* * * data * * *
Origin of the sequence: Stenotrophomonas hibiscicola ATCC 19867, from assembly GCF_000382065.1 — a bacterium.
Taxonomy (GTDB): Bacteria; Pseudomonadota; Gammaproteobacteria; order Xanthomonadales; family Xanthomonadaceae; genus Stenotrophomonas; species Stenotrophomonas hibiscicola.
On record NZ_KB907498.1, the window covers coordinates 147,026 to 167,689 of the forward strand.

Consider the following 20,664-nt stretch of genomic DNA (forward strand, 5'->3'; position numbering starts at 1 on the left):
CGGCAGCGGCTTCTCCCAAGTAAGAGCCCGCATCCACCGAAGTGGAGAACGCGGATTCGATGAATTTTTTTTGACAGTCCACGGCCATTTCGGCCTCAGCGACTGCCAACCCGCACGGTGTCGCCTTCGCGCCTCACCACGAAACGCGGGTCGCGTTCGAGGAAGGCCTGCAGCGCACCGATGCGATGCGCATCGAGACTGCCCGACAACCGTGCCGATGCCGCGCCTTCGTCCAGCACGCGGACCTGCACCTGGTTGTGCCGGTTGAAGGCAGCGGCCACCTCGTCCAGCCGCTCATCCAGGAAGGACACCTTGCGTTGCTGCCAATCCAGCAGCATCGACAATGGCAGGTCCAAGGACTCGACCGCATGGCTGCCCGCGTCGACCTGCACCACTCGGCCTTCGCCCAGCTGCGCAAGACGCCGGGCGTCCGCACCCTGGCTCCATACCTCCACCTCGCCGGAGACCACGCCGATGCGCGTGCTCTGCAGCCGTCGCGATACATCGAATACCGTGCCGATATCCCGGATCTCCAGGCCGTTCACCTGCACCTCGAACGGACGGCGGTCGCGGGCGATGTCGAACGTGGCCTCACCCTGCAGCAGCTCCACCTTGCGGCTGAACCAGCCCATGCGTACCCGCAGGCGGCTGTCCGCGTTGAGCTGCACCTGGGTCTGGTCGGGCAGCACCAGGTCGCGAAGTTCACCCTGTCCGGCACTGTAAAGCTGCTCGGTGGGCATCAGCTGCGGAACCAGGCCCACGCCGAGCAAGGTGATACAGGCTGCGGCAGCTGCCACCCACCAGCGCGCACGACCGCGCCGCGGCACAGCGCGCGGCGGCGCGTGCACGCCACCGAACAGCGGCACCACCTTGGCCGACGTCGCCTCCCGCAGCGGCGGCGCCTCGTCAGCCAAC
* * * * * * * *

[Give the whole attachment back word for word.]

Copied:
Origin of the sequence: Stenotrophomonas hibiscicola ATCC 19867, from assembly GCF_000382065.1 — a bacterium.
Taxonomy (GTDB): Bacteria; Pseudomonadota; Gammaproteobacteria; order Xanthomonadales; family Xanthomonadaceae; genus Stenotrophomonas; species Stenotrophomonas hibiscicola.
On record NZ_KB907498.1, the window covers coordinates 147,026 to 167,689 of the forward strand.

Consider the following 20,664-nt stretch of genomic DNA (forward strand, 5'->3'; position numbering starts at 1 on the left):
CGGCAGCGGCTTCTCCCAAGTAAGAGCCCGCATCCACCGAAGTGGAGAACGCGGATTCGATGAATTTTTTTTGACAGTCCACGGCCATTTCGGCCTCAGCGACTGCCAACCCGCACGGTGTCGCCTTCGCGCCTCACCACGAAACGCGGGTCGCGTTCGAGGAAGGCCTGCAGCGCACCGATGCGATGCGCATCGAGACTGCCCGACAACCGTGCCGATGCCGCGCCTTCGTCCAGCACGCGGACCTGCACCTGGTTGTGCCGGTTGAAGGCAGCGGCCACCTCGTCCAGCCGCTCATCCAGGAAGGACACCTTGCGTTGCTGCCAATCCAGCAGCATCGACAATGGCAGGTCCAAGGACTCGACCGCATGGCTGCCCGCGTCGACCTGCACCACTCGGCCTTCGCCCAGCTGCGCAAGACGCCGGGCGTCCGCACCCTGGCTCCATACCTCCACCTCGCCGGAGACCACGCCGATGCGCGTGCTCTGCAGCCGTCGCGATACATCGAATACCGTGCCGATATCCCGGATCTCCAGGCCGTTCACCTGCACCTCGAACGGACGGCGGTCGCGGGCGATGTCGAACGTGGCCTCACCCTGCAGCAGCTCCACCTTGCGGCTGAACCAGCCCATGCGTACCCGCAGGCGGCTGTCCGCGTTGAGCTGCACCTGGGTCTGGTCGGGCAGCACCAGGTCGCGAAGTTCACCCTGTCCGGCACTGTAAAGCTGCTCGGTGGGCATCAGCTGCGGAACCAGGCCCACGCCGAGCAAGGTGATACAGGCTGCGGCAGCTGCCACCCACCAGCGCGCACGACCGCGCCGCGGCACAGCGCGCGGCGGCGCGTGCACGCCACCGAACAGCGGCACCACCTTGGCCGACGTCGCCTCCCGCAGCGGCGGCGCCTCGTCAGCCAAC